TITLE

Morality Principles for Risk Modelling: Needs and Links with the Origins of Plausible Inference

AUTHOR(S)
Solana-Ortega, Alberto; Solana, Vicente
PUB. DATE
December 2009
SOURCE
AIP Conference Proceedings;12/8/2009, Vol. 1193 Issue 1, p161
SOURCE TYPE
Conference Proceeding
DOC. TYPE
Article
ABSTRACT
In comparison with the foundations of probability calculus, the inescapable and controversial issue of how to assign probabilities has only recently become a matter of formal study. The introduction of information as a technical concept was a milestone, but the most promising entropic assignment methods still face unsolved difficulties, manifesting the incompleteness of plausible inference theory. In this paper we examine the situation faced by risk analysts in the critical field of extreme events modelling, where the former difficulties are especially visible, due to scarcity of observational data, the large impact of these phenomena and the obligation to assume professional responsibilities. To respond to the claim for a sound framework to deal with extremes, we propose a metafoundational approach to inference, based on a canon of extramathematical requirements. We highlight their strong moral content, and show how this emphasis in morality, far from being new, is connected with the historic origins of plausible inference. Special attention is paid to the contributions of Caramuel, a contemporary of Pascal, unfortunately ignored in the usual mathematical accounts of probability.
ACCESSION #
45552850

 

Related Articles

  • Witnessed k-Distance. Guibas, Leonidas; Morozov, Dmitriy; Mérigot, Quentin // Discrete & Computational Geometry;Jan2013, Vol. 49 Issue 1, p22 

    Distance functions to compact sets play a central role in several areas of computational geometry. Methods that rely on them are robust to the perturbations of the data by the Hausdorff noise, but fail in the presence of outliers. The recently introduced distance to a measure offers a solution...

  • Proper and paradigmatic metonymy as a lens for characterizing student conceptions of distributions and sampling. Noll, Jennifer; Hancock, Stacey // Educational Studies in Mathematics;Mar2015, Vol. 88 Issue 3, p361 

    This research investigates what students' use of statistical language can tell us about their conceptions of distribution and sampling in relation to informal inference. Prior research documents students' challenges in understanding ideas of distribution and sampling as tools for making informal...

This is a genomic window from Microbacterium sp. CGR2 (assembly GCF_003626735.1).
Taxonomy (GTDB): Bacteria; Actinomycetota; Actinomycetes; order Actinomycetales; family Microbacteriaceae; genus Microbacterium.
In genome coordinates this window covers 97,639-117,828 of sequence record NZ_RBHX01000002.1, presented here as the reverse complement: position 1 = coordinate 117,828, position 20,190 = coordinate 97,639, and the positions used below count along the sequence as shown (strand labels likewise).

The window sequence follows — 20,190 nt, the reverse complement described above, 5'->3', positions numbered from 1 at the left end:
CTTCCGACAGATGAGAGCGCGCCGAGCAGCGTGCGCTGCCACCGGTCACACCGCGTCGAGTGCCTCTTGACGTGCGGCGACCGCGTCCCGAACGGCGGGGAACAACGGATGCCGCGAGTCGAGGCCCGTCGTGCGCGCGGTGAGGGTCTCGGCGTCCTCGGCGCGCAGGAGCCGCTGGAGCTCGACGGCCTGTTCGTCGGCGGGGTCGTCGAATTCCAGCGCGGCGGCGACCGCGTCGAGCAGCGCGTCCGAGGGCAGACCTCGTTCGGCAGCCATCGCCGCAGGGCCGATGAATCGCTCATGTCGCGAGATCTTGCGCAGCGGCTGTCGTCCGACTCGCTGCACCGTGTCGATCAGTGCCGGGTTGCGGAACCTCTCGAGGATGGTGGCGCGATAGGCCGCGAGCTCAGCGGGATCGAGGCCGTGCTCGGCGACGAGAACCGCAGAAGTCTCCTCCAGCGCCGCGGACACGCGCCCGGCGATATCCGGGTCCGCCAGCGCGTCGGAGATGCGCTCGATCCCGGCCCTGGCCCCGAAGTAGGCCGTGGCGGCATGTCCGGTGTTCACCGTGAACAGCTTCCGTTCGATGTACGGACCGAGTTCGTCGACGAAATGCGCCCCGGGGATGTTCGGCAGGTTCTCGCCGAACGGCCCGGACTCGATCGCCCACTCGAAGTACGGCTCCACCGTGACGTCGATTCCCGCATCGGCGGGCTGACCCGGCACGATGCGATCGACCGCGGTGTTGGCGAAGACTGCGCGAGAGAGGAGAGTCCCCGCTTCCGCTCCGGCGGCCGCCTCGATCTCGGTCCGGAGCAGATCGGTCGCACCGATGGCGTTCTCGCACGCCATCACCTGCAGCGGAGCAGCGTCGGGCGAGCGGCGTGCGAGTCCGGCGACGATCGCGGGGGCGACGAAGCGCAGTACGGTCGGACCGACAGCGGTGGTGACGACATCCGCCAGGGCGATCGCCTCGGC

• THE ROLE OF REGRET IN RATIONAL DECISION MAKING. JurÁsovÁ, Kinga; Špajdel, Marián // Studia Psychologica;2011, Vol. 53 Issue 2, p169 

    Rational decision making can be defined as a tendency to make a normative decision, while incorporating post-choice predicted emotions into the decision making process. The study investigates the role of anticipated and experienced regret in rational decision making as well as the role of...

  • Fales’s Defense of the Given and Requirements for Being a Reason. Lee, Byeong D. // Philosophia;Dec2013, Vol. 41 Issue 4, p1217 

    Fales defends the doctrine of the given against the Sellarsian dilemma. On his view, sensory experiences, to which one has direct access, can justify basic beliefs. He upholds this view by way of defending an expansive conception of inference, according to which a broadly inferential relation...

  • FUZZY RISK VERSUS PROBABILISTIC RISK IN PROJECT ECONOMICS. Iloiu, Mirela; Iloiu, Sorin; Csiminga, Diana; Mangu, Sorin // Annals of DAAAM & Proceedings;Jan2011, p1289 

    In this paper we presented the probabilistic risk analysis of the investment projects and we offered a better, more precise alternative - fuzzy risk analysis. This approach, although is analogous to probability theory, can be carried out under weaker assumption and used when limited...

  • Significance testing as perverse probabilistic reasoning. Westover, M. Brandon; Westover, Kenneth D.; Bianchi, Matt T. // BMC Medicine;2011, Vol. 9 Issue 1, p20 

    Truth claims in the medical literature rely heavily on statistical significance testing. Unfortunately, most physicians misunderstand the underlying probabilistic logic of significance tests and consequently often misinterpret their results. This near-universal misunderstanding is highlighted by...

  • Fault reconnaissance agent for sensor networks. Shakshuki, Elhadi M.; Xinyu Xing; Sheltami, Tarek R. // Mobile Information Systems;2010, Vol. 6 Issue 3, p229 

    One of the key prerequisite for a scalable, effective and efficient sensor network is the utilization of low-cost, low-overhead and high-resilient fault-inference techniques. To this end, we propose an intelligent agent system with a problem solving capability to address the issue of fault...

  • Priors in Quantum Bayesian Inference. Fuchs, Christopher A.; Schack, Rüdiger // AIP Conference Proceedings;3/10/2009, Vol. 1101 Issue 1, p255 

    In quantum Bayesian inference problems, any conclusions drawn from a finite number of measurements depend not only on the outcomes of the measurements but also on a prior. Here we show that, in general, the prior remains important even in the limit of an infinite number of measurements. We...

  • Probable Inference and Quantum Mechanics. Grandy, Jr., W. T. // AIP Conference Proceedings;12/8/2009, Vol. 1193 Issue 1, p97 

    In its current very successful interpretation the quantum theory is fundamentally statistical in nature. Although commonly viewed as a probability amplitude whose (complex) square is a probability, the wavefunction or state vector continues to defy consensus as to its exact meaning, primarily...

Share

Read the Article

Courtesy of THE LIBRARY OF VIRGINIA

Sorry, but this item is not currently available from your library.

Try another library?
Sign out of this library

Other Topics